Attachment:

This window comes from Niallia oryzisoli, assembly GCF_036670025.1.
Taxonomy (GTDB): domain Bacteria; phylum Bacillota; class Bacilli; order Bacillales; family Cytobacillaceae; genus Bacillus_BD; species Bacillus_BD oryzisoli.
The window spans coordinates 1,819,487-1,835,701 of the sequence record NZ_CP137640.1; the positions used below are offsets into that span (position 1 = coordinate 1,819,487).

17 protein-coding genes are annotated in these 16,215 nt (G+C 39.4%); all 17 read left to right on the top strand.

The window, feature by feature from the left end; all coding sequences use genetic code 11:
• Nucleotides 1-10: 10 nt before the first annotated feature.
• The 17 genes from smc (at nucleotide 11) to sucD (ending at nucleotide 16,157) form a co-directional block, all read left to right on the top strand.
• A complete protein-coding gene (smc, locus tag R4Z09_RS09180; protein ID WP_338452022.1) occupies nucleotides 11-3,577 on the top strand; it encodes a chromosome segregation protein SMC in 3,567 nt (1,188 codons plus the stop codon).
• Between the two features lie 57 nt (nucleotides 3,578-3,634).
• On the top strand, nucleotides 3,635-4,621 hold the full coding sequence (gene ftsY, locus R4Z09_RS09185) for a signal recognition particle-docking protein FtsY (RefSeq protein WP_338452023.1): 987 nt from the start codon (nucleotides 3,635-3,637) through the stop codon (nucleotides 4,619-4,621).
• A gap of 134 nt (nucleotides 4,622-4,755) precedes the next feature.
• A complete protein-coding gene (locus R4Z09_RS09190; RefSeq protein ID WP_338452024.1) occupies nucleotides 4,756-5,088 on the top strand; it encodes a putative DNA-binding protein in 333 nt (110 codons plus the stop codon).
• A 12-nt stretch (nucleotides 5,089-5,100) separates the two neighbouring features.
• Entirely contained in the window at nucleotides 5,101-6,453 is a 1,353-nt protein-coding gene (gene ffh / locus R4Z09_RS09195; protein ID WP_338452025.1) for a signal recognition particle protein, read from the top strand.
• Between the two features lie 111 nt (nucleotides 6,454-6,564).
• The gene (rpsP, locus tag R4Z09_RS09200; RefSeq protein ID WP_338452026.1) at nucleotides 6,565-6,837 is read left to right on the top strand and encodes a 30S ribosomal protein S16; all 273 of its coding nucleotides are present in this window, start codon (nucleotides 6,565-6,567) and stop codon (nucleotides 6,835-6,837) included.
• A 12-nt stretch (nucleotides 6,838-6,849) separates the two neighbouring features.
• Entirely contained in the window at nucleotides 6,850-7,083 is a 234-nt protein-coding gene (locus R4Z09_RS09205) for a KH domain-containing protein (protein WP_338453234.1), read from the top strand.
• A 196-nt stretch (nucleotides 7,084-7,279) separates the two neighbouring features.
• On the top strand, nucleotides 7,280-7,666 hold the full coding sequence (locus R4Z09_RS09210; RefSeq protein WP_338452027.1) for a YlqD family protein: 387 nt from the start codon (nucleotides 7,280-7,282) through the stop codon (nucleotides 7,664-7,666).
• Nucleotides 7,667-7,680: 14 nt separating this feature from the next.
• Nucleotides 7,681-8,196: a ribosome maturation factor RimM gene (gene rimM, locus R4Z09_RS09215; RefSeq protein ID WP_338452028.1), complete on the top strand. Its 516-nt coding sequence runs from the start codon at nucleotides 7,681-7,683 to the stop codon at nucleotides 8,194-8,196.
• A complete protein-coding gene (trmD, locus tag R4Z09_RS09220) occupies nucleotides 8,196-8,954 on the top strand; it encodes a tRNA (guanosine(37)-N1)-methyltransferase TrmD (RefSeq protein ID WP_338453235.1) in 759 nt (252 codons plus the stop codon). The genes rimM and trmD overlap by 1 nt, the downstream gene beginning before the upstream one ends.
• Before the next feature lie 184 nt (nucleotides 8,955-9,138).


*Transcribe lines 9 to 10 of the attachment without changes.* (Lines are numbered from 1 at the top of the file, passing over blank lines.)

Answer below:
• Between the two features lie 57 nt (nucleotides 3,578-3,634).
• On the top strand, nucleotides 3,635-4,621 hold the full coding sequence (gene ftsY, locus R4Z09_RS09185) for a signal recognition particle-docking protein FtsY (RefSeq protein WP_338452023.1): 987 nt from the start codon (nucleotides 3,635-3,637) through the stop codon (nucleotides 4,619-4,621).